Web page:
Ableton’s New Push Hardware Launched Alongside Live 9

Ableton Push

Ableton Push is the company’s first foray into hardware, and accompanies today’s launch of Ableton Live 9.

Today, Ableton has released Live 9, the highly anticipated new version of its popular music creation software. Today also marks the release of Push – Ableton’s first hardware instrument.

Live 9 has lots of improvements for production and performance of electronic music, with Push offering Ableton’s first take on an instrument to control some of the unique characteristics of its software. Live 9 has session automation, a vastly improved browser, revamped sounds, powerful audio-to-Midi (particulary good for rippling drums and rhythms for DJ remixes), reworked effects, and Max for Live right there in the program.

Meanwhile, Push “provides direct, hands-on control of melody and harmony, beats, sounds and structure, powered by Ableton Live 9 running on your computer”, according to the company. Its pressure-sensitive pads allow you high levels of control over your music with 11 endless rotary encoders giving you control over all kinds of continuous parameters.

Built for Ableton by Akai, the unit is designed to sit in a laptop bag alongside your computer for a lightweight, highly portable performance system. It runs on USB power, but is brighter with a power adaptor.

Prices

Live 9 is available immediately at retailers worldwide and at Ableton.com. Prices start at US$99 / €79 (Live 9 Intro download version), US$449 / €349 (Live 9 Standard download version) and US$749 / €599 (Live 9 Suite download version). Push prices start at US$599 / €499 for Push + Live 9 Intro, US$849 / €778 for Push + Live 9 Standard, and US$1,099 / €998 for Push + Live 9 Suite. Upgrades depending on the Ableton products you already own.

More details on this new release and pricing at: www.ableton.com/shop

Do you use Ableton for production or DJing – or both? would you consider making the switch? What features in the new release are most important for DJs? Please share your thoughts in the comments.

Comments

  1. DJ Gerard says:

    I already downloaded Live 9 this morning. Didn’t install yet but definitely right after work. Personally I think Push is just another over priced MIDI controller. No need for it, but whom am I to judge unless I try it first. I do not see the significance of a $500 price tag.
    Live 9 however I am sure will be well worth the $249 I paid to upgrade Suite (unlike AVID). Plus now with Max for Live. So glad I never paid for Max before.
    I think the most important feature for DJs will be the audio to MIDI. It will really let you remix and re-edit your favorite songs and tracks to give it your own signatured style. I am looking forward to it the most. I also appreciate their website is full of tutorials for those that want it.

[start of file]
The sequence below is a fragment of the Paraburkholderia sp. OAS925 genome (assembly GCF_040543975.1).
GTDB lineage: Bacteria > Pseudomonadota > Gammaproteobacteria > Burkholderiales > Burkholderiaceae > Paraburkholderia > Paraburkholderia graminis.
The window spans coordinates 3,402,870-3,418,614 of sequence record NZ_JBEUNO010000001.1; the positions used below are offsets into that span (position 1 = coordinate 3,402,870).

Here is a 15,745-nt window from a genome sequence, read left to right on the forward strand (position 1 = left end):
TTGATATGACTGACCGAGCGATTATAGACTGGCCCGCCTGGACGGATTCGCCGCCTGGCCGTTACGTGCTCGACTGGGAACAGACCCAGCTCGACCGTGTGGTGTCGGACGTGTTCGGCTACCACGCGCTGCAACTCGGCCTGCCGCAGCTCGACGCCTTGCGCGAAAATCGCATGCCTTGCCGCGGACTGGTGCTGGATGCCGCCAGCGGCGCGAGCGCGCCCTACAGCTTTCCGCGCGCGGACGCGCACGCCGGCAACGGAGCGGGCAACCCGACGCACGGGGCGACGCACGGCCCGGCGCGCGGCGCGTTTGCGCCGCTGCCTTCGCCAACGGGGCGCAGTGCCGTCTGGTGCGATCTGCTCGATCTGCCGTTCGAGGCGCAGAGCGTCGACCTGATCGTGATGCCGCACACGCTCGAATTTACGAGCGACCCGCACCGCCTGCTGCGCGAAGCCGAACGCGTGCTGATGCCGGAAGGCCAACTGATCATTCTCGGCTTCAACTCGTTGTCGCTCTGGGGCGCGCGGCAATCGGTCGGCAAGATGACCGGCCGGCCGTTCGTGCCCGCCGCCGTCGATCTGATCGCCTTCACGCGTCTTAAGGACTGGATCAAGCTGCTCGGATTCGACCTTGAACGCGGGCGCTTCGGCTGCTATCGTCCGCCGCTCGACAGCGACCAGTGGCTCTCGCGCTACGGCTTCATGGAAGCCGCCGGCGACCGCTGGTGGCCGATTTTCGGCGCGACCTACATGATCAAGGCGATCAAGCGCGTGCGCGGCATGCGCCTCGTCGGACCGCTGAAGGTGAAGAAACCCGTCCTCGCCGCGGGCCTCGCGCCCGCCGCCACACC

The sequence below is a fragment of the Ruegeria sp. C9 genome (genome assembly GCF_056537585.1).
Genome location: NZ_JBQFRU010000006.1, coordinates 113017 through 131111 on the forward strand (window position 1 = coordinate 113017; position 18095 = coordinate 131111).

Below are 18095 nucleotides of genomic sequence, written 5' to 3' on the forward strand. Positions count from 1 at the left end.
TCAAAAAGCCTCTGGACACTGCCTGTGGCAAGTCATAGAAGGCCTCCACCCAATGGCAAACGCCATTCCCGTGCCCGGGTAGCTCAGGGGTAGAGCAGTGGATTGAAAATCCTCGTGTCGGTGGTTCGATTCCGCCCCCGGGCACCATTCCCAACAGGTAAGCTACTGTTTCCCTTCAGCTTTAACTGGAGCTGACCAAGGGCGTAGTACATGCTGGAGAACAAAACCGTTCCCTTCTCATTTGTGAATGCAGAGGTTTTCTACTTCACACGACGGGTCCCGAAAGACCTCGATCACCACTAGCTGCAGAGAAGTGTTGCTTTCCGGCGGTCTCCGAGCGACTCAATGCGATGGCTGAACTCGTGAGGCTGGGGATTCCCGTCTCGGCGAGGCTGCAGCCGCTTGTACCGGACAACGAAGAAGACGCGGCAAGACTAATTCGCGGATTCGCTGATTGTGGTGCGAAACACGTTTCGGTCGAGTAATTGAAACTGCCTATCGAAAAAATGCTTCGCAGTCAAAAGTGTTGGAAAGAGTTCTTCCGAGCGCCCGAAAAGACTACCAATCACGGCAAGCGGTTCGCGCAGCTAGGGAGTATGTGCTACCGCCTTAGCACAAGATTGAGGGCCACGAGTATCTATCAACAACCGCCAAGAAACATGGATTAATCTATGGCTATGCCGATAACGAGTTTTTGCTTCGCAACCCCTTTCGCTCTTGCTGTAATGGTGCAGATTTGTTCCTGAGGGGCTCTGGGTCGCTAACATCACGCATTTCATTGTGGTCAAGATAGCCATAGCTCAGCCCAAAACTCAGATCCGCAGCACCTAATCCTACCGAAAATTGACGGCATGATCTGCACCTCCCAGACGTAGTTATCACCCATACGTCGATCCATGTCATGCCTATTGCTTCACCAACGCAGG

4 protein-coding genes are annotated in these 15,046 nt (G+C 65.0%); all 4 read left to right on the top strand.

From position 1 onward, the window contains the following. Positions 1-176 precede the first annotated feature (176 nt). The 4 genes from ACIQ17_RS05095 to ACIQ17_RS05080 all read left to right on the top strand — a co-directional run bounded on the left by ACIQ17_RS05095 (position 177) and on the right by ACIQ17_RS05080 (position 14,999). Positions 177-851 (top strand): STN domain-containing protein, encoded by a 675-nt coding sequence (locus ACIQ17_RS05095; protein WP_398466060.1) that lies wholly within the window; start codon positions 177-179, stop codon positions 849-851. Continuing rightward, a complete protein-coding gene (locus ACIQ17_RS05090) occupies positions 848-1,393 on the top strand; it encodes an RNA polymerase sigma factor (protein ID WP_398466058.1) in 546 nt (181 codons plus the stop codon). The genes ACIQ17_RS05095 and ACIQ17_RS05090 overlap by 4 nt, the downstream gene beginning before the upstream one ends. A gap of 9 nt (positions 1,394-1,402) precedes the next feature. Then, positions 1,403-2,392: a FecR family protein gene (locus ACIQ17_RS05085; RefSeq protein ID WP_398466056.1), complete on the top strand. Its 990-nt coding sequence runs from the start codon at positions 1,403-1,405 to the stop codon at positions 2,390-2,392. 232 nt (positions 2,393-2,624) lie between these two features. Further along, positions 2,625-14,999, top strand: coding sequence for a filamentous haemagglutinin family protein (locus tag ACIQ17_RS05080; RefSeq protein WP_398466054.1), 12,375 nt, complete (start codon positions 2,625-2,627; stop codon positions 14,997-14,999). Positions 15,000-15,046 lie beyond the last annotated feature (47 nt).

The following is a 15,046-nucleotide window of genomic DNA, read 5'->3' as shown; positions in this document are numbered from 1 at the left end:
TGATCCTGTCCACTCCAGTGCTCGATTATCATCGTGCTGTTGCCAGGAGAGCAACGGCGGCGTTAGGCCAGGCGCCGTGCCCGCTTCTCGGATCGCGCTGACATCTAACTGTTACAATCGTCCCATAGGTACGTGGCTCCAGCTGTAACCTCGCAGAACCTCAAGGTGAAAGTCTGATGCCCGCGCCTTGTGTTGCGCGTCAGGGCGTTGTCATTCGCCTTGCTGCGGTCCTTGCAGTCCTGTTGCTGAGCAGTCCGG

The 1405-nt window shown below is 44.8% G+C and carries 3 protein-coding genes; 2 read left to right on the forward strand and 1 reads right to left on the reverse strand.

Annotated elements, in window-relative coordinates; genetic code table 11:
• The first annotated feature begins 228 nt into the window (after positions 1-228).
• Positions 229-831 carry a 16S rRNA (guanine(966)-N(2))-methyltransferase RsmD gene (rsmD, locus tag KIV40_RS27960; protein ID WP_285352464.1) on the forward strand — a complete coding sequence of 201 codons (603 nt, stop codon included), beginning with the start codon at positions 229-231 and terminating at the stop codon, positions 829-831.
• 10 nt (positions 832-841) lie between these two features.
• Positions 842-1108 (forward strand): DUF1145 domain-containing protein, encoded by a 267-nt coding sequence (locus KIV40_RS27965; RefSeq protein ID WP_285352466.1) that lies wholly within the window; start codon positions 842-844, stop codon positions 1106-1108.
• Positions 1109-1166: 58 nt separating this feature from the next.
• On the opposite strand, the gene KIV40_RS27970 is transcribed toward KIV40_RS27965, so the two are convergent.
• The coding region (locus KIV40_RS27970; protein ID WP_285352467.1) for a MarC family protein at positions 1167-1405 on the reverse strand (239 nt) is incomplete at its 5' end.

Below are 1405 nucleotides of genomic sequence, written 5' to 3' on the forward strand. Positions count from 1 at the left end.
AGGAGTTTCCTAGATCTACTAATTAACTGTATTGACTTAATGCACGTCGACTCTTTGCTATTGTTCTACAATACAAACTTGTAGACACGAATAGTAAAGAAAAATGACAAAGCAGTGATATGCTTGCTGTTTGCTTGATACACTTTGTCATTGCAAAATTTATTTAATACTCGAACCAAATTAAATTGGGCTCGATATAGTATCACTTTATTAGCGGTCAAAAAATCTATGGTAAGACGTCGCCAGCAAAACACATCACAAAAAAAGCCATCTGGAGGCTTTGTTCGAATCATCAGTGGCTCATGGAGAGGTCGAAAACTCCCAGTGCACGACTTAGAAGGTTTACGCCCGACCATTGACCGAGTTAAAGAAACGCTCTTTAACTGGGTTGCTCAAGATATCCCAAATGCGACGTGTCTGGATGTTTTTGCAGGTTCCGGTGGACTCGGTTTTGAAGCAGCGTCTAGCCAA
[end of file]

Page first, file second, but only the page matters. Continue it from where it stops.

2. Save Yourself says:
  3. DJ Forced Hand says:

    I am impressed with the Push because it gets a lot of things right. They were absolutely right on target when developing the next generation Ableton controller. Which makes you believe that Akai has been listening to the community. I’m concerned about the price, but it seems like it’ll be quite popular, very quickly. I’m interested to see how Native Instruments, and Novation respond to this.

    • Also interesting to see another software company making (or at least having a big hand in the design of) hardware for its software – it makes a lot of sense.

      • DJ Forced Hand says:

        It’s really interesting to see what happens when equipment and software companies co-develop together. Although I like the Push (as a concept, I don’t have one), I don’t think that one equipment company should be considered “the official controller” of anything. This is a dangerous game Ableton is playing and if they don’t cozy up to other controller companies, they might just find themselves becoming the next FL Studio (last year’s model).

        I’m sure the APC 40 (and 20) took a sizable hit in sales when the Launchpad came out. Yes, technically, their controllers were better and did more, but the Launchpad had two major things going for it 1) it had bigger buttons (easier to play elements live) and 2) it was a lot less expensive. We can be sure that Akai doesn’t want that to happen again and they’ve learned from that mistake, perhaps at the cost of going the Pioneer Route: wanting to be everything to everyone with a price tag to match.

        Ableton isn’t really built for DJing yet, there are some early-releases and beta software in ready to be used, but it’s not a first choice for digital DJs. So what we’re seeing here is more focusing on how the performing Producer-DJ optimizes the playback of their backing tracks, launches their sample clips, and even play along to the songs with the keypad option.

        I like options, I like this option, but I don’t think that the majority of people will be playing this way in the future (it just leads to more mediocrity in an already mediocre world of select-sync DJs who want their sets to be about how cool they are, not how good the music is).

        The Ableton Push won’t make you a better DJ, it only allows you more control over specific pieces of the music. If someone doesn’t have the skill, there’s nothing this controller can do to compensate, just like every other piece of gear.

  4. Hi there I would love to see your/anyone’s take on how to use Ableton push to mix tracks together in a DJ setup. I have dappled a bit in session mode but haven”t yet found a way that really flows well would appreciate a vid or tutorial on this very much!!

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